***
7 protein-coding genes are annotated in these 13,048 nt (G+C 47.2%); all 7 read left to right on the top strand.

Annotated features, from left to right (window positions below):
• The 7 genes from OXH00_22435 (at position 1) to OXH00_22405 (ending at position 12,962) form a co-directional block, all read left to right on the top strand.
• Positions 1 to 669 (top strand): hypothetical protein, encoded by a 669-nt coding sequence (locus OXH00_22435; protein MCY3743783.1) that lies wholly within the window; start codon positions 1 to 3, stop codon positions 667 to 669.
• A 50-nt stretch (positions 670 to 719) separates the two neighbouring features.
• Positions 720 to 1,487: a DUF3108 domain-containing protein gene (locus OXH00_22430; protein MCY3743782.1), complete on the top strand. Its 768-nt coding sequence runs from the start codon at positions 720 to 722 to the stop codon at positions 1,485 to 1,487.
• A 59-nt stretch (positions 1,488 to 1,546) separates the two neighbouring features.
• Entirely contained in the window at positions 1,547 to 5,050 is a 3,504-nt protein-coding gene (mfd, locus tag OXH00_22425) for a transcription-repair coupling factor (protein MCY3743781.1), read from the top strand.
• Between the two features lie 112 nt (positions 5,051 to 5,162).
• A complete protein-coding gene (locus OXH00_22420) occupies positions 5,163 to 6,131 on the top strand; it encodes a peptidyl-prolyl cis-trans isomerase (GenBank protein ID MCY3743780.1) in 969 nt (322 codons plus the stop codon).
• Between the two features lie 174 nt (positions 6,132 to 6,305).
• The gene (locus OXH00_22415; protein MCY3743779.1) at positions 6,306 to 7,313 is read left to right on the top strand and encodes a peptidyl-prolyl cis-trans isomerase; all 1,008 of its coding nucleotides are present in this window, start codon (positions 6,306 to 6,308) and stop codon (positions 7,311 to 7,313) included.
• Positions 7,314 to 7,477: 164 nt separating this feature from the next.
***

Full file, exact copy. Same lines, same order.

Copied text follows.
7 protein-coding genes are annotated in these 13,048 nt (G+C 47.2%); all 7 read left to right on the top strand.

Annotated features, from left to right (window positions below):
• The 7 genes from OXH00_22435 (at position 1) to OXH00_22405 (ending at position 12,962) form a co-directional block, all read left to right on the top strand.
• Positions 1 to 669 (top strand): hypothetical protein, encoded by a 669-nt coding sequence (locus OXH00_22435; protein MCY3743783.1) that lies wholly within the window; start codon positions 1 to 3, stop codon positions 667 to 669.
• A 50-nt stretch (positions 670 to 719) separates the two neighbouring features.
• Positions 720 to 1,487: a DUF3108 domain-containing protein gene (locus OXH00_22430; protein MCY3743782.1), complete on the top strand. Its 768-nt coding sequence runs from the start codon at positions 720 to 722 to the stop codon at positions 1,485 to 1,487.
• A 59-nt stretch (positions 1,488 to 1,546) separates the two neighbouring features.
• Entirely contained in the window at positions 1,547 to 5,050 is a 3,504-nt protein-coding gene (mfd, locus tag OXH00_22425) for a transcription-repair coupling factor (protein MCY3743781.1), read from the top strand.
• Between the two features lie 112 nt (positions 5,051 to 5,162).
• A complete protein-coding gene (locus OXH00_22420) occupies positions 5,163 to 6,131 on the top strand; it encodes a peptidyl-prolyl cis-trans isomerase (GenBank protein ID MCY3743780.1) in 969 nt (322 codons plus the stop codon).
• Between the two features lie 174 nt (positions 6,132 to 6,305).
• The gene (locus OXH00_22415; protein MCY3743779.1) at positions 6,306 to 7,313 is read left to right on the top strand and encodes a peptidyl-prolyl cis-trans isomerase; all 1,008 of its coding nucleotides are present in this window, start codon (positions 6,306 to 6,308) and stop codon (positions 7,311 to 7,313) included.
• Positions 7,314 to 7,477: 164 nt separating this feature from the next.